The Dreary Utopia of the SocialistsTags Other Schools of ThoughtPhilosophy and MethodologyPolitical Theory
Jason Brennan, a remarkably prolific libertarian political philosopher, has a good eye for the essence of an argument. He puts this ability to effective use in Why Not Capitalism? In the book he challenges the defense of socialism in Why Not Socialism? by G.A. Cohen, whom Brennan rightly considers “the leading Marxist philosopher — and one of the leading political philosophers, period — of the past 100 years.”
At first, one might think that arguments in political philosophy over the merits of socialism and capitalism have no importance. If by socialism one means collective ownership or control of the means of production in a large-scale economy, there is nothing to debate. Mises and Hayek showed with the socialist calculation argument that socialist planning “cannot work, even if people were motivated to make it work, because planners do not have a workable substitute for prices.” If socialism cannot work, what is the point of comparing its ethical merits with its capitalist rival? Unless we desire economic chaos, socialism must be rejected and the free market affirmed.
Mises viewed matters in exactly this way. Before his calculation argument, the most effective challenge to socialism appealed to incentives. If people were not allowed to profit from their productive endeavors but were instead subjected to egalitarian imperatives, they would lack motivation to work. Socialism was incompatible with human nature. Mises thought that socialists could answer that the limits of current human nature might be overcome. They could not respond in this way, he thought, to the calculation argument. Once we grasp that socialism is impossible, there is no further room for philosophical discussion.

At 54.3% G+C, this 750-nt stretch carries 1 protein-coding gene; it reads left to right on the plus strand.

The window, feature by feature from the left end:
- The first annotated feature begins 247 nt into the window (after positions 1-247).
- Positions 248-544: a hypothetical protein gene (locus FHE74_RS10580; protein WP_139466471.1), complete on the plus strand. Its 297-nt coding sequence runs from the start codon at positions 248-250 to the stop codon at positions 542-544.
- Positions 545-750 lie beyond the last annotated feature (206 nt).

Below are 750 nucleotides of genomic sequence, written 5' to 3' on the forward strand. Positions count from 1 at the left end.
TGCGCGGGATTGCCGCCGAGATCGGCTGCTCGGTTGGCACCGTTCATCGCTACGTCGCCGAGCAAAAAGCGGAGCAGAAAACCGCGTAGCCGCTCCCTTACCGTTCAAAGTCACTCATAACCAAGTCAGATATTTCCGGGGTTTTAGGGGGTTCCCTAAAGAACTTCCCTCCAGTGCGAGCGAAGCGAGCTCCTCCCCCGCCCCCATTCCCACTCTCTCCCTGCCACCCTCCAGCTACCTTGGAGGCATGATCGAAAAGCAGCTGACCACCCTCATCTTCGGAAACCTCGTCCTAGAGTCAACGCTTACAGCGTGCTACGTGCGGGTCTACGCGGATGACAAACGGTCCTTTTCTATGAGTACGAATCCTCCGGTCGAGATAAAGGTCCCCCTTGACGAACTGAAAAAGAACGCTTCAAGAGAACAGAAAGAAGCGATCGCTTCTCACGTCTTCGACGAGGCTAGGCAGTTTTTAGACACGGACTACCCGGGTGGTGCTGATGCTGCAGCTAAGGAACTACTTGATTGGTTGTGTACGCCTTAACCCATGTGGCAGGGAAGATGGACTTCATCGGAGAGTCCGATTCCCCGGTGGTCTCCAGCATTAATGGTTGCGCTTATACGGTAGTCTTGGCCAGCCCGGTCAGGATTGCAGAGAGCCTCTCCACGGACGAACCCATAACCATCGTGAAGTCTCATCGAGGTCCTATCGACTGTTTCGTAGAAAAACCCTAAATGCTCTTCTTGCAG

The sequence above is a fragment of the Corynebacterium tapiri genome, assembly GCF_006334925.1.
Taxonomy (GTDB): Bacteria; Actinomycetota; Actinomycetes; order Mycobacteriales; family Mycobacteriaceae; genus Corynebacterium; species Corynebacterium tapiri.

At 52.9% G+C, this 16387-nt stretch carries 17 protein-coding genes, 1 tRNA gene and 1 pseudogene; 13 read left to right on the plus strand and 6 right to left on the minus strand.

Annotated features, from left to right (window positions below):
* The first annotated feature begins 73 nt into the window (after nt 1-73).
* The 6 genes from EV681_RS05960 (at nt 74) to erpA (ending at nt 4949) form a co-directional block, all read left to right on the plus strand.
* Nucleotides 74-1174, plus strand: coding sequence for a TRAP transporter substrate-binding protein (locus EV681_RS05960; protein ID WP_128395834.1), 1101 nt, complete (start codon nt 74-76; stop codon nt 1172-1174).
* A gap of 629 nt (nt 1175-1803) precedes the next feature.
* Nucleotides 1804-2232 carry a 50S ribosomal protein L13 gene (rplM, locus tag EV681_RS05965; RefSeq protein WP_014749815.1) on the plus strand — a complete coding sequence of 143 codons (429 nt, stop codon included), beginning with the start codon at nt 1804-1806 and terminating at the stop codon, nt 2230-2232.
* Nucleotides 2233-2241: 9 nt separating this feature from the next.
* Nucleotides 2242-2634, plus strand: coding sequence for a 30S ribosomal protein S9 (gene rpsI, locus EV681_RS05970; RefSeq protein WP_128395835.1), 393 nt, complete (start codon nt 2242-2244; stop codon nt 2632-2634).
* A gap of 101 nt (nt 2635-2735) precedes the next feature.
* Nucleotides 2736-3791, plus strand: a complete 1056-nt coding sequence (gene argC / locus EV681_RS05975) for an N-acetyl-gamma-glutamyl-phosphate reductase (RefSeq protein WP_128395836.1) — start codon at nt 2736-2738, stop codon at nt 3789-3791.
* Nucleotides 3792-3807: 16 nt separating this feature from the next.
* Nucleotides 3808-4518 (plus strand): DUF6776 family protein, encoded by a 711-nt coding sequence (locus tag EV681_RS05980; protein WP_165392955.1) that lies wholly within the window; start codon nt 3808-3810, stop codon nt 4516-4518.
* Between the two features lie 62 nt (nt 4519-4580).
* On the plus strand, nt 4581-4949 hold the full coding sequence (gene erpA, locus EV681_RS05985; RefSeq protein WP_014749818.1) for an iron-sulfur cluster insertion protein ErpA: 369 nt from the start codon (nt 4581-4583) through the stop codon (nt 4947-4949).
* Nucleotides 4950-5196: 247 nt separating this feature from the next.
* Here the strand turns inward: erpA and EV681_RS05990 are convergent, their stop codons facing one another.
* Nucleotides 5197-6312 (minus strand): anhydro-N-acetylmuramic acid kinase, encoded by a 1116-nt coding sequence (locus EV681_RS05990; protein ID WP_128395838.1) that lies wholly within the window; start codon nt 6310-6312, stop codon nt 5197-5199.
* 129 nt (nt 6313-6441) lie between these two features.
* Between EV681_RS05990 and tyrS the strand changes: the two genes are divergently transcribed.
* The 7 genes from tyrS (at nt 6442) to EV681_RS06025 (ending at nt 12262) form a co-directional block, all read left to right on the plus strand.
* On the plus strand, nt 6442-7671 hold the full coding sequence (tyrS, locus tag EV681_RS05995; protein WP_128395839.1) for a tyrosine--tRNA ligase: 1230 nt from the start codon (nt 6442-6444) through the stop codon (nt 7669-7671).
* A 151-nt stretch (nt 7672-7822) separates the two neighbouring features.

Cohen recognized the force of the economic argument that socialism cannot work, though he implausibly hoped that future developments in technology might alter the situation. He did not agree, though, that this renders otiose comparison of the ethical merits of socialism and capitalism. We can ask, “If socialism is unrealizable, is this a matter for regret? Is socialism ethically better than capitalism?” Cohen says that it is, and this is what in Why Not Socialism? he endeavors to show. Cohen believes that “even if socialism were infeasible, it would remain intrinsically desirable and the best way for us to live together.”